Arrival of Cold and Flu Season Shouldnt Mean Departure of Employees; Worker Absenteeism can be Reduced with Proper Cleaning

Addison, Texas --  Every year in the United States, it is reported that up to 20 percent of the population gets the flu; more than 200,000 people are hospitalized from flu complications; and about 36,000 people die from flu. Annual flu costs the U.S. economy more thab $10 billion in worker absenteeism and lost productivity, but it doesnt have to.

By taking simple steps to kill germs and bacteria in the office, worker absenteeism can be reduced, says Mark Regna, director of healthcare services for Jani-King International, the worlds largest commercial cleaning franchise company.

According to Regna, washing your hands is one of the most effective means of reducing the spread of germs throughout the office. At our global headquarters, we have installed alcohol handrinses and waterless antiseptic handrubs in all of the restrooms.

In addition to handwashing, proper cleaning by the janitorial staff is critical to the overall health of the employees in a building, says Regna. High-touch points such as doorknobs and handrails need to be wiped daily. Another effective way to keep employees healthy is to make sure there are written procedures for the janitorial staff to wipe down desks, keyboards and phones on a routine basis.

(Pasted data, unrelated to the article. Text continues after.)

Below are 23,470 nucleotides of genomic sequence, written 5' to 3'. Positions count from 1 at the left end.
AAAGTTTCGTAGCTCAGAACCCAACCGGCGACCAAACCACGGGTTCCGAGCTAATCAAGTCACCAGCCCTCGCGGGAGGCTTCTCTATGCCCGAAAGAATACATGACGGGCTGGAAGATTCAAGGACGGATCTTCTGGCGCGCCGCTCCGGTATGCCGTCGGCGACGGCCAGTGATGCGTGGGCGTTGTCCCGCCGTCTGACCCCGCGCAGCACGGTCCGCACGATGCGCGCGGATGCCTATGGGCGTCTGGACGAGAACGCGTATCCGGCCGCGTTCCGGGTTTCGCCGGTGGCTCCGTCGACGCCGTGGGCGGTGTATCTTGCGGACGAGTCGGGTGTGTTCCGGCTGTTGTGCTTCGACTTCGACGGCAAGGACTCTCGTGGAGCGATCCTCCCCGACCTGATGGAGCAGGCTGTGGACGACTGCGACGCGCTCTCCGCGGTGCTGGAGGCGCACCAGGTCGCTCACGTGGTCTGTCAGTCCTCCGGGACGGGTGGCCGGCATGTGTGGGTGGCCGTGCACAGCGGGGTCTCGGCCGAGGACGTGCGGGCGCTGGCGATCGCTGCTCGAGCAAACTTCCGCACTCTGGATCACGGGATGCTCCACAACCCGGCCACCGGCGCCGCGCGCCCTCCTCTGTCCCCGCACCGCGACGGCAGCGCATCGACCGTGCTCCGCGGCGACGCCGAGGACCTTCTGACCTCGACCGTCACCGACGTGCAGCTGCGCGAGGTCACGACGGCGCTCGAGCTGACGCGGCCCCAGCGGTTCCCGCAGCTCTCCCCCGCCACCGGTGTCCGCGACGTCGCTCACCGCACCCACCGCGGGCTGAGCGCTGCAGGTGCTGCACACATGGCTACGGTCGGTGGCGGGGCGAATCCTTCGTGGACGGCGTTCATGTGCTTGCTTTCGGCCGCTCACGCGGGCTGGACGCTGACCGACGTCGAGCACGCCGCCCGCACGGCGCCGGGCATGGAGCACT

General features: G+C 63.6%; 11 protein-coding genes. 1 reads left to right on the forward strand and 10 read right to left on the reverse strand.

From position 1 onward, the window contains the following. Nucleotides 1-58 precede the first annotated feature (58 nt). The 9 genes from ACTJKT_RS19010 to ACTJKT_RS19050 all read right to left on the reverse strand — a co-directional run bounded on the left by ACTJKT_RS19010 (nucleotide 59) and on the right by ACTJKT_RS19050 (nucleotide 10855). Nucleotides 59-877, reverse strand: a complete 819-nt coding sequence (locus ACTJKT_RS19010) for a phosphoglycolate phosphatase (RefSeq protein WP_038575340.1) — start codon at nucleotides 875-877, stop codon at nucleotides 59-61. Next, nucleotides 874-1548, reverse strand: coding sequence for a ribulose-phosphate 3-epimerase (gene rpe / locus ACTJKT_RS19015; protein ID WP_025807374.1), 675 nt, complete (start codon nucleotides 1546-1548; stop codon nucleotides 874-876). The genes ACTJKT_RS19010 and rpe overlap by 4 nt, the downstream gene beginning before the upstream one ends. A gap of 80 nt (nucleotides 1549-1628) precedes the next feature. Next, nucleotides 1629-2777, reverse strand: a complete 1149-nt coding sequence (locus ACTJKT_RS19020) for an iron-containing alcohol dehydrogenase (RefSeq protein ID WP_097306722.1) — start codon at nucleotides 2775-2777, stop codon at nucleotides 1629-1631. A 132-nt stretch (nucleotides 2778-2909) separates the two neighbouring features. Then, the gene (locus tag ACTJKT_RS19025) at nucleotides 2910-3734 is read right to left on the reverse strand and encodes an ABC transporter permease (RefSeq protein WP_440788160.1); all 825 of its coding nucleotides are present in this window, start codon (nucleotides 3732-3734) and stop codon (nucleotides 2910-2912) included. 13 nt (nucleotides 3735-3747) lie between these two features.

Regna also suggests employing technology to help the fight against colds and flu. Microfiber cleaning towels trap and hold the bacteria so that they are not spread across the desk when it is wiped down. Also, vacuums with HEPA filters are proven to greatly reduce the amount of dust lifted into the air.  Make sure that your cleaning company or janitorial staff uses the latest cleaning technology and changes air filters throughout the building on a regular basis. Following these procedures will help keep employees on the job and not at home sick.

Source: Jani-King International

Hide comments

Comments

  • Allowed HTML tags: <em> <strong> <blockquote> <br> <p>

Plain text

  • No HTML tags allowed.
  • Web page addresses and e-mail addresses turn into links automatically.
  • Lines and paragraphs break automatically.
Publish